Below is an excerpt from "Dubai's Shot to the Moon," by Vitaliy Katsenelson.
“Dubai’s construction wonders were made possible by high oil prices and, more importantly, unlimited (at the time) global liquidity – subprime global lending on steroids.
Today Dubai, a city/state that could do no wrong just a few years ago, is defaulting on the debt it issued to finance its building boom. However, what is happening in Dubai is just the most recent, most vivid example of what took place all over the world until the economic crisis. Economically impossible endeavors with negative returns on capital were everywhere, and Dubai is just the latest to go bust.
Though everyone is talking about Dubai’s potential default, the scope of the problem is greater. Think about how much energy (oil, coal, natural gas), materials (steel, concrete), and industrial products (cranes, tractors) – in other words, stuff – it took to build these economically impossible wonders. China, the most populous country in the world, also masked its share of economically impossible projects through the guise of “stimulus” and at times outright censorship. China is the birthplace of the largest shopping mall in the world which is empty, and a city built on spec for a million people that remains mostly vacant. These two just scratch the surface. The rest of the world, including the US, (after all, we built a lot of now-empty houses and condos) is swarming with economically impossible projects. How many houses (or in the case of Dubai, mansions), factories, hotels, skyscrapers, shopping malls, and railroads will not be built because there are too many already built? And if this is not convincing enough, funding economically impossible projects will be difficult for awhile, as lack of liquidity and insurmountable losses suddenly turn bankers into … bankers. They find religion (at least for a little while) and start giving loans to folks who are expected to actually pay them back.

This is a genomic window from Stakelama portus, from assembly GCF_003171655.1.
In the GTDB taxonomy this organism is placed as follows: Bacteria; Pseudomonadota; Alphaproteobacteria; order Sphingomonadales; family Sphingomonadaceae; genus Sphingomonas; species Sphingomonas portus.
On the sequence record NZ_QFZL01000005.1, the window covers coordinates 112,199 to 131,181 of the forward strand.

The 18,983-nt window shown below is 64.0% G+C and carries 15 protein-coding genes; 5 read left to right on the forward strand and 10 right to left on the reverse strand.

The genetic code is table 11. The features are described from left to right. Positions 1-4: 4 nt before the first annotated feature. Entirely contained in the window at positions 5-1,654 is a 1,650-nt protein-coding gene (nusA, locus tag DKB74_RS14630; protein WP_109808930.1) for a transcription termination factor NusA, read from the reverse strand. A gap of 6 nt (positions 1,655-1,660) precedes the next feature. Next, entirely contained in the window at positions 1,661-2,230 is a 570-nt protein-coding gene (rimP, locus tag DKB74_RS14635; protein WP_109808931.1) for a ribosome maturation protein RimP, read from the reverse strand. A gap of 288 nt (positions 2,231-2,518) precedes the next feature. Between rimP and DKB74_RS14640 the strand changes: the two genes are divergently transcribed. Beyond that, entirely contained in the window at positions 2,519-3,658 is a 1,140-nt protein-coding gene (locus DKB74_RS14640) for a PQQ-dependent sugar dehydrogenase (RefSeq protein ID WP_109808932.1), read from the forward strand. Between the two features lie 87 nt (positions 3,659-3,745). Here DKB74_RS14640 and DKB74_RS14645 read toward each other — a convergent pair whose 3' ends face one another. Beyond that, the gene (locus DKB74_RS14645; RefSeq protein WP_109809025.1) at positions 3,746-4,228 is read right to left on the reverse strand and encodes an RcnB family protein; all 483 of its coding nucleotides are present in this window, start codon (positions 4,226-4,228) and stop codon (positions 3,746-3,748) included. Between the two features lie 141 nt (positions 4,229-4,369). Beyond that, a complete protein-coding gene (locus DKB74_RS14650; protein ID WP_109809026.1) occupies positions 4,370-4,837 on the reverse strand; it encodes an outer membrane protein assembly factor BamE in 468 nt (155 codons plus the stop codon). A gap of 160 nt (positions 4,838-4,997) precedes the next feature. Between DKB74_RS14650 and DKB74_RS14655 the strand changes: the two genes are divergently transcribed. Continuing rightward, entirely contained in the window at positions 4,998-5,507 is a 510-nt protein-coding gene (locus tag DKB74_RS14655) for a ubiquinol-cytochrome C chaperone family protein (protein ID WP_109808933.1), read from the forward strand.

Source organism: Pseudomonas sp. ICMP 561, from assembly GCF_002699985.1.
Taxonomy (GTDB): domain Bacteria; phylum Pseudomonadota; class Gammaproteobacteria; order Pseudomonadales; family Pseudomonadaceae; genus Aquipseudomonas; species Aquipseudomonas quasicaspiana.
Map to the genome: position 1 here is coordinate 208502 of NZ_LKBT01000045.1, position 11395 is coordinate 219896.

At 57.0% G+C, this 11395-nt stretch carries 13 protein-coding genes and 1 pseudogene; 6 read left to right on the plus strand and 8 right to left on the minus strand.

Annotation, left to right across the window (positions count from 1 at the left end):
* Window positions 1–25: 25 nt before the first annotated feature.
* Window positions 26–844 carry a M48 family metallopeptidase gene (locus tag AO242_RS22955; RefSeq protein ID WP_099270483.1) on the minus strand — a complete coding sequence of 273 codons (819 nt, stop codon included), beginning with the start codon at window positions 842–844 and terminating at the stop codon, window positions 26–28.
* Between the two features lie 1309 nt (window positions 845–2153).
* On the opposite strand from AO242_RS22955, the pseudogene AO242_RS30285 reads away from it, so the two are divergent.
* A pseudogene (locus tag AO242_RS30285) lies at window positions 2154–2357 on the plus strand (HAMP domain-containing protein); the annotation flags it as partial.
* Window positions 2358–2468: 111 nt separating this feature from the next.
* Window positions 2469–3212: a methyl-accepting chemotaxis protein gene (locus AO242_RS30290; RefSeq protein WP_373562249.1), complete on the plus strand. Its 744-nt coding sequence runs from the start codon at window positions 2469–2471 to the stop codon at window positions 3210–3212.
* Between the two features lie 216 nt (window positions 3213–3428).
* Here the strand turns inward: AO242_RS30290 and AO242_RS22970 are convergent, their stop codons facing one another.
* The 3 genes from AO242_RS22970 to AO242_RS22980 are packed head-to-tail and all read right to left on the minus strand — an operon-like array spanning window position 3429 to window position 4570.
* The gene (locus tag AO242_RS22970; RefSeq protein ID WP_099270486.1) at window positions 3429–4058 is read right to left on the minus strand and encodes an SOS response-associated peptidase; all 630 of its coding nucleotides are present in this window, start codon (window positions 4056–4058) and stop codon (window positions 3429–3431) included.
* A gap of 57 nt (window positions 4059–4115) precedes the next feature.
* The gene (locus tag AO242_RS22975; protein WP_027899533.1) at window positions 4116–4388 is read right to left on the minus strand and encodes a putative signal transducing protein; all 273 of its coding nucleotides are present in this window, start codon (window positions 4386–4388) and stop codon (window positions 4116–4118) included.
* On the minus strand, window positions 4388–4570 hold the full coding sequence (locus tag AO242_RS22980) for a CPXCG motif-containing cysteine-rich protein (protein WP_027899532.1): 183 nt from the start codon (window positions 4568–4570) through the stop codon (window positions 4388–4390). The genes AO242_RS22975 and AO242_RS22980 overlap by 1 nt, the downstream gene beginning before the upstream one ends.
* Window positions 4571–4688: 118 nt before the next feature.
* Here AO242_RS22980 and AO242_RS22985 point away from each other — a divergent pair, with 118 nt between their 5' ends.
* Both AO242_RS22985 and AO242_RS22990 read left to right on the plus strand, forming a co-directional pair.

Dubai is the exemplar of economically impossible activities that have taken place everywhere, and why one can’t be optimistic that demand for stuff will return to levels even remotely close to what they were in the days when everything was economically possible and financeable.”
Only by standing against the prevailing winds – selectively, but resolutely – can an investor prosper over time. Such a strategy may underperform during markets that are rising based upon the momentum of the herd vs. fundamental valuations.